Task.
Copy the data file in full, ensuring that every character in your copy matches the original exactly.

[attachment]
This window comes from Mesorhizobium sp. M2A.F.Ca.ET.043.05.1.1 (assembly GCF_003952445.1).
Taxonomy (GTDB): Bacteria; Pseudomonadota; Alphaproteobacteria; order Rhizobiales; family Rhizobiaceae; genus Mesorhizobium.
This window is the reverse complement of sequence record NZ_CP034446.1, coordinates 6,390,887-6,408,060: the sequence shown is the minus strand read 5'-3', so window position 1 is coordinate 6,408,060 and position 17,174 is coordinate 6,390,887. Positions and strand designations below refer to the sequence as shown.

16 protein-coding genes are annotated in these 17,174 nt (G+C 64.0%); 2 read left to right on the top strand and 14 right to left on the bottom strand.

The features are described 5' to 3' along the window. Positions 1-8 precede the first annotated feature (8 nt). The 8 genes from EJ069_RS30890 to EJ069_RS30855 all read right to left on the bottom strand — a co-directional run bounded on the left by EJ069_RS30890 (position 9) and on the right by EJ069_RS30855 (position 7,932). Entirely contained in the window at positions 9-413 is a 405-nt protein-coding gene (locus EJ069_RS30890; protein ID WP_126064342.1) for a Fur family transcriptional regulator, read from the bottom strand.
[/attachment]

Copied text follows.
This window comes from Mesorhizobium sp. M2A.F.Ca.ET.043.05.1.1 (assembly GCF_003952445.1).
Taxonomy (GTDB): Bacteria; Pseudomonadota; Alphaproteobacteria; order Rhizobiales; family Rhizobiaceae; genus Mesorhizobium.
This window is the reverse complement of sequence record NZ_CP034446.1, coordinates 6,390,887-6,408,060: the sequence shown is the minus strand read 5'-3', so window position 1 is coordinate 6,408,060 and position 17,174 is coordinate 6,390,887. Positions and strand designations below refer to the sequence as shown.

16 protein-coding genes are annotated in these 17,174 nt (G+C 64.0%); 2 read left to right on the top strand and 14 right to left on the bottom strand.

The features are described 5' to 3' along the window. Positions 1-8 precede the first annotated feature (8 nt). The 8 genes from EJ069_RS30890 to EJ069_RS30855 all read right to left on the bottom strand — a co-directional run bounded on the left by EJ069_RS30890 (position 9) and on the right by EJ069_RS30855 (position 7,932). Entirely contained in the window at positions 9-413 is a 405-nt protein-coding gene (locus EJ069_RS30890; protein ID WP_126064342.1) for a Fur family transcriptional regulator, read from the bottom strand.